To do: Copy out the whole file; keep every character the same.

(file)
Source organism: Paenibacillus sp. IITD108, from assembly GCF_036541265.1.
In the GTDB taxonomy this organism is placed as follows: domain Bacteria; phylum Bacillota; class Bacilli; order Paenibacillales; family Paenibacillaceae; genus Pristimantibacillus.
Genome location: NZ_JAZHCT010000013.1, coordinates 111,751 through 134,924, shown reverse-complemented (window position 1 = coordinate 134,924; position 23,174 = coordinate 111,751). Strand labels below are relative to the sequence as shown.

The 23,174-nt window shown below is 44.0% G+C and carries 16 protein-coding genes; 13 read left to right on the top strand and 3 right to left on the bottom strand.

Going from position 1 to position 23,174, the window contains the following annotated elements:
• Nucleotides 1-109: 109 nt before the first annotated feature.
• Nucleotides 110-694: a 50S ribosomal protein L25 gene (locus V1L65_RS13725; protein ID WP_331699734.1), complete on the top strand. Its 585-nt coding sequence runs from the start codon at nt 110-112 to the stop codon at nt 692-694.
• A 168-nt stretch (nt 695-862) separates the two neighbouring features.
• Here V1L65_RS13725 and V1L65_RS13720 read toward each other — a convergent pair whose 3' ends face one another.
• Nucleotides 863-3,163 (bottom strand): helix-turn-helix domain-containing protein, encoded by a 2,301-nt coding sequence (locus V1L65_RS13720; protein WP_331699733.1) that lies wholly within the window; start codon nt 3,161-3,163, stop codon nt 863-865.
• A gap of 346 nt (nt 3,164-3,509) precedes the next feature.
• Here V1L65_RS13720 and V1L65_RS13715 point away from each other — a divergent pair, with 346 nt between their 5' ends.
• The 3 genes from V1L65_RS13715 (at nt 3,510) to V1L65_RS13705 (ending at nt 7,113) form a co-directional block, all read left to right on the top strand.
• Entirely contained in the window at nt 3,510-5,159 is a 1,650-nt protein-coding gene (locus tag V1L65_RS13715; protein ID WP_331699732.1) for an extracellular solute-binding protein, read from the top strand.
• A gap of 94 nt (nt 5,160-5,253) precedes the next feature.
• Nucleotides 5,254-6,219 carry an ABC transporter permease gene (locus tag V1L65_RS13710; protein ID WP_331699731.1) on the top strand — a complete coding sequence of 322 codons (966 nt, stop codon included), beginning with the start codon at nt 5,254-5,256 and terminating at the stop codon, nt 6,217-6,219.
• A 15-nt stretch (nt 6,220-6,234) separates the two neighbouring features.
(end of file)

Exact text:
Source organism: Paenibacillus sp. IITD108, from assembly GCF_036541265.1.
In the GTDB taxonomy this organism is placed as follows: domain Bacteria; phylum Bacillota; class Bacilli; order Paenibacillales; family Paenibacillaceae; genus Pristimantibacillus.
Genome location: NZ_JAZHCT010000013.1, coordinates 111,751 through 134,924, shown reverse-complemented (window position 1 = coordinate 134,924; position 23,174 = coordinate 111,751). Strand labels below are relative to the sequence as shown.

The 23,174-nt window shown below is 44.0% G+C and carries 16 protein-coding genes; 13 read left to right on the top strand and 3 right to left on the bottom strand.

Going from position 1 to position 23,174, the window contains the following annotated elements:
• Nucleotides 1-109: 109 nt before the first annotated feature.
• Nucleotides 110-694: a 50S ribosomal protein L25 gene (locus V1L65_RS13725; protein ID WP_331699734.1), complete on the top strand. Its 585-nt coding sequence runs from the start codon at nt 110-112 to the stop codon at nt 692-694.
• A 168-nt stretch (nt 695-862) separates the two neighbouring features.
• Here V1L65_RS13725 and V1L65_RS13720 read toward each other — a convergent pair whose 3' ends face one another.
• Nucleotides 863-3,163 (bottom strand): helix-turn-helix domain-containing protein, encoded by a 2,301-nt coding sequence (locus V1L65_RS13720; protein WP_331699733.1) that lies wholly within the window; start codon nt 3,161-3,163, stop codon nt 863-865.
• A gap of 346 nt (nt 3,164-3,509) precedes the next feature.
• Here V1L65_RS13720 and V1L65_RS13715 point away from each other — a divergent pair, with 346 nt between their 5' ends.
• The 3 genes from V1L65_RS13715 (at nt 3,510) to V1L65_RS13705 (ending at nt 7,113) form a co-directional block, all read left to right on the top strand.
• Entirely contained in the window at nt 3,510-5,159 is a 1,650-nt protein-coding gene (locus tag V1L65_RS13715; protein ID WP_331699732.1) for an extracellular solute-binding protein, read from the top strand.
• A gap of 94 nt (nt 5,160-5,253) precedes the next feature.
• Nucleotides 5,254-6,219 carry an ABC transporter permease gene (locus tag V1L65_RS13710; protein ID WP_331699731.1) on the top strand — a complete coding sequence of 322 codons (966 nt, stop codon included), beginning with the start codon at nt 5,254-5,256 and terminating at the stop codon, nt 6,217-6,219.
• A 15-nt stretch (nt 6,220-6,234) separates the two neighbouring features.